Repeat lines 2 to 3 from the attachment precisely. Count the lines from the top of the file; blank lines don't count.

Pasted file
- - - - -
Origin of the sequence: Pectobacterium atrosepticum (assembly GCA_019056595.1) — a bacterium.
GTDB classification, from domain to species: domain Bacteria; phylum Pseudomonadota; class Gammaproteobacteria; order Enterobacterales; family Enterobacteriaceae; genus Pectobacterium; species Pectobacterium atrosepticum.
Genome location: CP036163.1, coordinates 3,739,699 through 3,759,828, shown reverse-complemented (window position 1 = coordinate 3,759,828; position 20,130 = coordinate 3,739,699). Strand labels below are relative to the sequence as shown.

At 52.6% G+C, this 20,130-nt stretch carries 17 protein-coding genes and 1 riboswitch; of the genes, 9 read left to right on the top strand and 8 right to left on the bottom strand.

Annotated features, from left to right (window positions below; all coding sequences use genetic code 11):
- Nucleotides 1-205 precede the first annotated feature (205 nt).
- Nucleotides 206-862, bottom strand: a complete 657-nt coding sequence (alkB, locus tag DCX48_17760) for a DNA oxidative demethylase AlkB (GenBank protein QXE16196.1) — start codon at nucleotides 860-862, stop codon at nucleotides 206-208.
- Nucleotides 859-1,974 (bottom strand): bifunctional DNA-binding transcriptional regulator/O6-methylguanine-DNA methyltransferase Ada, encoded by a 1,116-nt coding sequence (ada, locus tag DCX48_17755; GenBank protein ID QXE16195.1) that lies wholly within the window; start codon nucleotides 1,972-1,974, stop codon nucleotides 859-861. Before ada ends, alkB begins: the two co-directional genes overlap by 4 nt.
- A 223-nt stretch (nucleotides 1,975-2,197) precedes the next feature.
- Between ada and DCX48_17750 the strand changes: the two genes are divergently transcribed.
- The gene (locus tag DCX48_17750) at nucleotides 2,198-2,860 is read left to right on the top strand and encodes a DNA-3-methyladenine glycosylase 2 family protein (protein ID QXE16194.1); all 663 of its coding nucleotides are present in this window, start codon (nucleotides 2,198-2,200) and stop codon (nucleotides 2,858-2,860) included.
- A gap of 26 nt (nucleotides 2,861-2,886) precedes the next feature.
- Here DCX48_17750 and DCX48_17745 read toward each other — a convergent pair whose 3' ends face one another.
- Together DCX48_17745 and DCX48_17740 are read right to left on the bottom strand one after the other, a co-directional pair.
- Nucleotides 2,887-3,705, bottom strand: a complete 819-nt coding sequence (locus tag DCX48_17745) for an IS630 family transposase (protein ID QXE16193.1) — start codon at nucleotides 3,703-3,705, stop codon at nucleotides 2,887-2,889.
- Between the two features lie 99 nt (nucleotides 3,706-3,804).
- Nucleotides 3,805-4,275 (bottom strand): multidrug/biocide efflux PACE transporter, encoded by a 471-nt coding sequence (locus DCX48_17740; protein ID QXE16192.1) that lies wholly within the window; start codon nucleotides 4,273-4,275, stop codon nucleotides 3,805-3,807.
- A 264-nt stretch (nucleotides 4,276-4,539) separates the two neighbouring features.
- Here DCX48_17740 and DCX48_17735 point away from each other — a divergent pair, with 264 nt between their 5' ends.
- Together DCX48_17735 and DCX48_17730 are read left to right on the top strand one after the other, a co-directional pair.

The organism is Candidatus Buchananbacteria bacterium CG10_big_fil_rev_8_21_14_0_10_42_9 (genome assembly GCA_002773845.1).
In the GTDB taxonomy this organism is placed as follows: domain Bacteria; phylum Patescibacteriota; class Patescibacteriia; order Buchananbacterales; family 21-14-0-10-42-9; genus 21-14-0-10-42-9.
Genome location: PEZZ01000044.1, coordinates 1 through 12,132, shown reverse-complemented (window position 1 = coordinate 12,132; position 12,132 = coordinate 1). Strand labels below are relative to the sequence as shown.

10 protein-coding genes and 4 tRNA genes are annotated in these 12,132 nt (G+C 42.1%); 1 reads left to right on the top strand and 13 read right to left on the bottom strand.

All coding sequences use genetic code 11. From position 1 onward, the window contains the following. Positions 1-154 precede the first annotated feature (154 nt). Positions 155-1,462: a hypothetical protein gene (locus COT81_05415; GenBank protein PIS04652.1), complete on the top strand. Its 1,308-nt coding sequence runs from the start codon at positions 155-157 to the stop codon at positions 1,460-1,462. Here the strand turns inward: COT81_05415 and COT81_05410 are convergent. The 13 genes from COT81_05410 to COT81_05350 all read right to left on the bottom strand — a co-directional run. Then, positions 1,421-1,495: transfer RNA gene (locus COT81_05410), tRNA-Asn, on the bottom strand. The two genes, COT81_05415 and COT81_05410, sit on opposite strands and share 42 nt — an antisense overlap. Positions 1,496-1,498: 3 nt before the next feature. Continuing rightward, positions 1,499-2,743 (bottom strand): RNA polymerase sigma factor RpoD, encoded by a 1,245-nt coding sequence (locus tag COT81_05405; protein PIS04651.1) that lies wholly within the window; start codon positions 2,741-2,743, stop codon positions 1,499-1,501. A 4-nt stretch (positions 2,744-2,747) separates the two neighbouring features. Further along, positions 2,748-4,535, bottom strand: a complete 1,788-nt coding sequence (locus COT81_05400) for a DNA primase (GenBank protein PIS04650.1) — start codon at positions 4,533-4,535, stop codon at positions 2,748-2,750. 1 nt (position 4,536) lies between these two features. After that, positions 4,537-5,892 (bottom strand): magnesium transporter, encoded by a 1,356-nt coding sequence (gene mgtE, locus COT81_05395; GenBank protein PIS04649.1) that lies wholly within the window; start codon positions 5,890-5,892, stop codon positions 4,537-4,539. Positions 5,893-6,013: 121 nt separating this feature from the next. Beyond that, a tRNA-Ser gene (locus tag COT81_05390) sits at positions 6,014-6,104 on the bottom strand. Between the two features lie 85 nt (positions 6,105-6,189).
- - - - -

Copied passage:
GTDB classification, from domain to species: domain Bacteria; phylum Pseudomonadota; class Gammaproteobacteria; order Enterobacterales; family Enterobacteriaceae; genus Pectobacterium; species Pectobacterium atrosepticum.
Genome location: CP036163.1, coordinates 3,739,699 through 3,759,828, shown reverse-complemented (window position 1 = coordinate 3,759,828; position 20,130 = coordinate 3,739,699). Strand labels below are relative to the sequence as shown.